Subject Area: Modern cryptography
The aims of this practical work are
2. Learning Outcomes
After completing this practical work you will
3. Using DES with CrypTool
In Cryptool open a new file, type a plaintext message (of more than 32 characters) and save the file. Next click from the menu Crypt/Decrypt > Symmetric (modern) > DES (ECB). This presents a key entry window. The key entry must be 64 bits long (but only 56 bits will be used in the actual key), which equates to 16 hexadecimal figures. Enter a key of your choice that you can remember. Select Encrypt and there should be presented a window showing the data encrypted in hexadecimal form and its corresponding ASCII representation. Save and then close the window displaying the original message. To decrypt the ciphertext select Crypt/Decrypt > Symmetric (modern) > DES (ECB), enter the key used to encrypt the file in the key selection window displayed and select Decrypt.
Q1. Provide screenshots of the message and the ciphertext. Provide a screenshot of the window showing the decrypted ciphertext. Give the key you used.
Encrypt the same plaintext message using the same process and the same key as above only selecting Crypt/Decrypt > Symmetric (modern) > DES (CBC) instead.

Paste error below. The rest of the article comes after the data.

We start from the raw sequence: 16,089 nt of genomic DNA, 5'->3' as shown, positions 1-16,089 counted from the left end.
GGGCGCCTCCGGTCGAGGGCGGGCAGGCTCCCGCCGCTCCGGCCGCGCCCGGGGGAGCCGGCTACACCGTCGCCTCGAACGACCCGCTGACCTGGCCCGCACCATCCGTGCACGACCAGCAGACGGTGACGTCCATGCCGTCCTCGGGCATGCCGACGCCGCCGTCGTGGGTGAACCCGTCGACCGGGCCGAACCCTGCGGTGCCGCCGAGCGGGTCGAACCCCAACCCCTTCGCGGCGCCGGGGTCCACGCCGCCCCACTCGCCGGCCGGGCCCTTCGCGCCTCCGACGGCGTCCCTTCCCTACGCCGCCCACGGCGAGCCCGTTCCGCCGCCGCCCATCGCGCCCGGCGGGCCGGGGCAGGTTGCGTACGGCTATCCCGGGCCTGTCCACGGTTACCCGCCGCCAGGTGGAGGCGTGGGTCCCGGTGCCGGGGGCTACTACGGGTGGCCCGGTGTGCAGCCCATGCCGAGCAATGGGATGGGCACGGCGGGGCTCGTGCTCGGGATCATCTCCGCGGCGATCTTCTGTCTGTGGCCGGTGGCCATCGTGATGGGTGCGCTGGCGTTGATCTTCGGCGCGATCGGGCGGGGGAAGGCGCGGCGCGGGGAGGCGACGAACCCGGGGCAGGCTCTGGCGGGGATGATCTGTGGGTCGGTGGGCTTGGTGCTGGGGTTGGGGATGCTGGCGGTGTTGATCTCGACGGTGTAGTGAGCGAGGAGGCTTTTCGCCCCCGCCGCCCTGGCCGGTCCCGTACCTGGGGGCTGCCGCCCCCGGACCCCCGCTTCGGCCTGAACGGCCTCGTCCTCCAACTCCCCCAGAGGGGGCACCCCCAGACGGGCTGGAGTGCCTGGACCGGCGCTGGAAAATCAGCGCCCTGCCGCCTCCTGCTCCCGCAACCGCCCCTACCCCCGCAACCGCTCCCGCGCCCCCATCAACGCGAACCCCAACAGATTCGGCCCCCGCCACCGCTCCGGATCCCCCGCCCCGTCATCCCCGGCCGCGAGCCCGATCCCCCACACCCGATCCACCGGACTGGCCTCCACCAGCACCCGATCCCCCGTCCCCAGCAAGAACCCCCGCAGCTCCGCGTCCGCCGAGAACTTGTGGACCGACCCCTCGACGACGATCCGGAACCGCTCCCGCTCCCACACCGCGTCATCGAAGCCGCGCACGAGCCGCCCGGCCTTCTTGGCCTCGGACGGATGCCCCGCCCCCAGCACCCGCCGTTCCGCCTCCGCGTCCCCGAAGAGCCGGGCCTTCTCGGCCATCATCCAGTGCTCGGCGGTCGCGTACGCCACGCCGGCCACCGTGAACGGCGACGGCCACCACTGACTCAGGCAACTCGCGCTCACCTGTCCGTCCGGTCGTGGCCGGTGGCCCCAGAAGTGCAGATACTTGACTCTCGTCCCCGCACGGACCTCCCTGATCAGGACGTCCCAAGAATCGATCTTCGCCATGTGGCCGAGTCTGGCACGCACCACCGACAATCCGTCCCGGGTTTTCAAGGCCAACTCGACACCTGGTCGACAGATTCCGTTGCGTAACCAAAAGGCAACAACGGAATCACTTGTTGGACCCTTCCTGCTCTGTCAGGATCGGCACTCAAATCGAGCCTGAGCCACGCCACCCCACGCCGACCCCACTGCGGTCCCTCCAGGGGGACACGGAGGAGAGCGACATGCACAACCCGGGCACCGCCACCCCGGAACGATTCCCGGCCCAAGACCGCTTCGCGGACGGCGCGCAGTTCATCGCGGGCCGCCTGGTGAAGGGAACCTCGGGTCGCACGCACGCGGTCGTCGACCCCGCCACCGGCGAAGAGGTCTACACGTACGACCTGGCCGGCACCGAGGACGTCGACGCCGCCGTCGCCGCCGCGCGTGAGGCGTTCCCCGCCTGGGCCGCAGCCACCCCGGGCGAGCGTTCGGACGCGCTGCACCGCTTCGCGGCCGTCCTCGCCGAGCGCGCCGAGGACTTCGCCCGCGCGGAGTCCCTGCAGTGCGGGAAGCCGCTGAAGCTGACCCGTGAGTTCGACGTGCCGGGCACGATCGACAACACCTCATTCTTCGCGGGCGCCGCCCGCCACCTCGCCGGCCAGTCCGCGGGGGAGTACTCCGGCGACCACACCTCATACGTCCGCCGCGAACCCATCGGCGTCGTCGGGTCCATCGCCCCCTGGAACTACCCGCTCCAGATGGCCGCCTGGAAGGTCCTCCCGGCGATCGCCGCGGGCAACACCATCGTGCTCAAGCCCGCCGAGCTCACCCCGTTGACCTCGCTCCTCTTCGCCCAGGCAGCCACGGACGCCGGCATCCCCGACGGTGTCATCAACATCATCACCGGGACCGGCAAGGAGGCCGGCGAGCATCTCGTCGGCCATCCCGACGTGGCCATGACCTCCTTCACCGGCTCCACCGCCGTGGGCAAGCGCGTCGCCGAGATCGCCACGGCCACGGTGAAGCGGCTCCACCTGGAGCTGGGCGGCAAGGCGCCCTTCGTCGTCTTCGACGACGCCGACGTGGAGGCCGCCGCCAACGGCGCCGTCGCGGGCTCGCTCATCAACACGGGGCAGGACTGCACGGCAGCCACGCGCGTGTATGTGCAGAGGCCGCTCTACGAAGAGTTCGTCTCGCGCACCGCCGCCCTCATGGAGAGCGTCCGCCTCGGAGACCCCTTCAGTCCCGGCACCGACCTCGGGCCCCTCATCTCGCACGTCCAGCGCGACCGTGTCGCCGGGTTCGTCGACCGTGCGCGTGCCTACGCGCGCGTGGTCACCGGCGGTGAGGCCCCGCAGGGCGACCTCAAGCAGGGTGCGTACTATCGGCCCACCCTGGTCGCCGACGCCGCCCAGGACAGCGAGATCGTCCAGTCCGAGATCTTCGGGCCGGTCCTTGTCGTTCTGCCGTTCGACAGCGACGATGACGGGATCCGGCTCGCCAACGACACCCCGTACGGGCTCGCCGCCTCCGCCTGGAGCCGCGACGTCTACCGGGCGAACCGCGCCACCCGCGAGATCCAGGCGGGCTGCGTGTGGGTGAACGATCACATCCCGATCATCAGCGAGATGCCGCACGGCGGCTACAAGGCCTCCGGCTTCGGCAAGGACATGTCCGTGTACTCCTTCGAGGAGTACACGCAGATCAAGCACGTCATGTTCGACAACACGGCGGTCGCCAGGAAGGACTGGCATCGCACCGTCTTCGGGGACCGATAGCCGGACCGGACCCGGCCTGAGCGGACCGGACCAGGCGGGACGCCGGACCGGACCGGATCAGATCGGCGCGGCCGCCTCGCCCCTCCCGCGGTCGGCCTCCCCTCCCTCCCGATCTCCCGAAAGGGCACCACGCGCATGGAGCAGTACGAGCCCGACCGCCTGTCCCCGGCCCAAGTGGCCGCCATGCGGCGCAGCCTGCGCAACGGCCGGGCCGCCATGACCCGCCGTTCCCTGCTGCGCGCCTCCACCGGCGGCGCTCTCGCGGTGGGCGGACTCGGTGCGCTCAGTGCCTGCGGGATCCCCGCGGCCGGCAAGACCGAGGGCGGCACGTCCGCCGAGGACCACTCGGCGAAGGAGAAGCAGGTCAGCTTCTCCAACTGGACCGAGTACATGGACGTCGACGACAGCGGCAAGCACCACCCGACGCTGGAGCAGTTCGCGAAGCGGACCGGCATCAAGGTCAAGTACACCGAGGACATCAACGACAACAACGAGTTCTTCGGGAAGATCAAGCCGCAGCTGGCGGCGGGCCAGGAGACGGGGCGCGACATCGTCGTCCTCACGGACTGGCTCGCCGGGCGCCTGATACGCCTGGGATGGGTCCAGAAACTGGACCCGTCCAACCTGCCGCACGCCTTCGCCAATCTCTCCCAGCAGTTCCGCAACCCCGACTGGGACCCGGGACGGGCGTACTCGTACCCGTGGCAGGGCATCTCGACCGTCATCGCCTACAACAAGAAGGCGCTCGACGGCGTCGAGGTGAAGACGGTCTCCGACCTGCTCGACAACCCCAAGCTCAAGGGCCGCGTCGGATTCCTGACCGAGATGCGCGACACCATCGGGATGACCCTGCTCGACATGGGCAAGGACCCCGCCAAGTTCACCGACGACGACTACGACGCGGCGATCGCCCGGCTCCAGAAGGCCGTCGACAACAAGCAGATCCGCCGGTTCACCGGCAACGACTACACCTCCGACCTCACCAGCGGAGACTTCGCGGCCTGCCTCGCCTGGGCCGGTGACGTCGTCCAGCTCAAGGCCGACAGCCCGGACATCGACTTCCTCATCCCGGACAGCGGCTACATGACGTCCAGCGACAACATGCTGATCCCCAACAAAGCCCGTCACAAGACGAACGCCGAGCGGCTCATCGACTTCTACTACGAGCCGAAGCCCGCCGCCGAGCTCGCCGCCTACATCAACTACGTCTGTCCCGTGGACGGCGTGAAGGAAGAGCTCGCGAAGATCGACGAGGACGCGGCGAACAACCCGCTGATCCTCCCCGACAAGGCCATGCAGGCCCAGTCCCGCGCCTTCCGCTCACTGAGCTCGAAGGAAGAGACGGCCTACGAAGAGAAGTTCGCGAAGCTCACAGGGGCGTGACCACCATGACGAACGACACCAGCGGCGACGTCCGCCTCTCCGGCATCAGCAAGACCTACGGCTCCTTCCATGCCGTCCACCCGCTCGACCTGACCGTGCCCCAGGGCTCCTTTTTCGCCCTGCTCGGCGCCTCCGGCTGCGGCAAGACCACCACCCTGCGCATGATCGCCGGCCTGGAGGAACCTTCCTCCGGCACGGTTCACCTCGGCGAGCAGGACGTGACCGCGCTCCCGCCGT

Q2. Provide a screenshot of the resulting ciphertext. Compare the ciphertext with that obtained using DES (ECB), and report what you notice.
Comparison of ECB and CBC
Now create a new plaintext file, choose an 8 letter word (or string of 8 characters) and type it in, now copy and paste this word until there are 24 repetitions of it and save the file. Encrypt this with the ECB variant of the DES cipher
Q3. Provide a screenshot of the ciphertext and report what you notice about it.
Close the window showing the ciphertext of Q3. and then encrypt the plaintext file with the CBC variant of the DES cipher.
Q4. Provide a screenshot of the ciphertext obtained using the CBC variant of DES, compare it with that of Q3. and report what you notice. What do you think the significance of what you notice is?
Select Indiv. Procedures > Visualization of Algorithms > DES and watch through the whole of the demonstration of DES provided. This should help to reinforce your understanding of this cipher.
Q5. What impression do you get of the nature of the DES encryption process from the demonstration?
4. AES demonstration
Select Indiv. Procedures > Visualization of Algorithms > AES > Rijndael Animation and watch through the whole of the demonstration of AES provided. This should help to reinforce your understanding of this cipher.
Q6. What main differences do you notice between the AES encryption process and the DES encryption process from the demonstration?
Q7. Compare the total size of the S boxes of DES with that of the S box of AES.
5. Analysis of modern symmetric key ciphers
Q8. Encrypt a plaintext message of at least 32 characters with DES (ECB), DES (CBC), and AES. For each ciphertext use the corresponding analysis tool provided in Cryptool to attempt to decrypt the ciphertext. In each case give the time it will take to do the decryption (provided by the analysis tool). Compare the three values and explain their relative magnitudes.